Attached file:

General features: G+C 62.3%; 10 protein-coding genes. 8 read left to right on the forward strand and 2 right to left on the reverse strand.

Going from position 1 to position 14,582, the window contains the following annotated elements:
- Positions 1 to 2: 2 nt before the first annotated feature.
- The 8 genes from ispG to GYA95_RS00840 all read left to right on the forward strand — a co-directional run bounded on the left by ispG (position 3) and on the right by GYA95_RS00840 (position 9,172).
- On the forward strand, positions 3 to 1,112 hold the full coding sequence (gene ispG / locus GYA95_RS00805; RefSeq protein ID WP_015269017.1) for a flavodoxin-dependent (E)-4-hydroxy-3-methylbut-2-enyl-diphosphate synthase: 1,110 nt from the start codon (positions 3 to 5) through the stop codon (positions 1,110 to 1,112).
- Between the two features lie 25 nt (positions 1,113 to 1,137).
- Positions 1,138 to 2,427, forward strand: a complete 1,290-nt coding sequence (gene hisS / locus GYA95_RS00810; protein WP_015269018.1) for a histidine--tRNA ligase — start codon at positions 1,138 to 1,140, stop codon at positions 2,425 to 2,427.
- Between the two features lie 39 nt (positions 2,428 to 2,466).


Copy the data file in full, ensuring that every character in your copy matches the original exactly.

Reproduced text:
General features: G+C 62.3%; 10 protein-coding genes. 8 read left to right on the forward strand and 2 right to left on the reverse strand.

Going from position 1 to position 14,582, the window contains the following annotated elements:
- Positions 1 to 2: 2 nt before the first annotated feature.
- The 8 genes from ispG to GYA95_RS00840 all read left to right on the forward strand — a co-directional run bounded on the left by ispG (position 3) and on the right by GYA95_RS00840 (position 9,172).
- On the forward strand, positions 3 to 1,112 hold the full coding sequence (gene ispG / locus GYA95_RS00805; RefSeq protein ID WP_015269017.1) for a flavodoxin-dependent (E)-4-hydroxy-3-methylbut-2-enyl-diphosphate synthase: 1,110 nt from the start codon (positions 3 to 5) through the stop codon (positions 1,110 to 1,112).
- Between the two features lie 25 nt (positions 1,113 to 1,137).
- Positions 1,138 to 2,427, forward strand: a complete 1,290-nt coding sequence (gene hisS / locus GYA95_RS00810; protein WP_015269018.1) for a histidine--tRNA ligase — start codon at positions 1,138 to 1,140, stop codon at positions 2,425 to 2,427.
- Between the two features lie 39 nt (positions 2,428 to 2,466).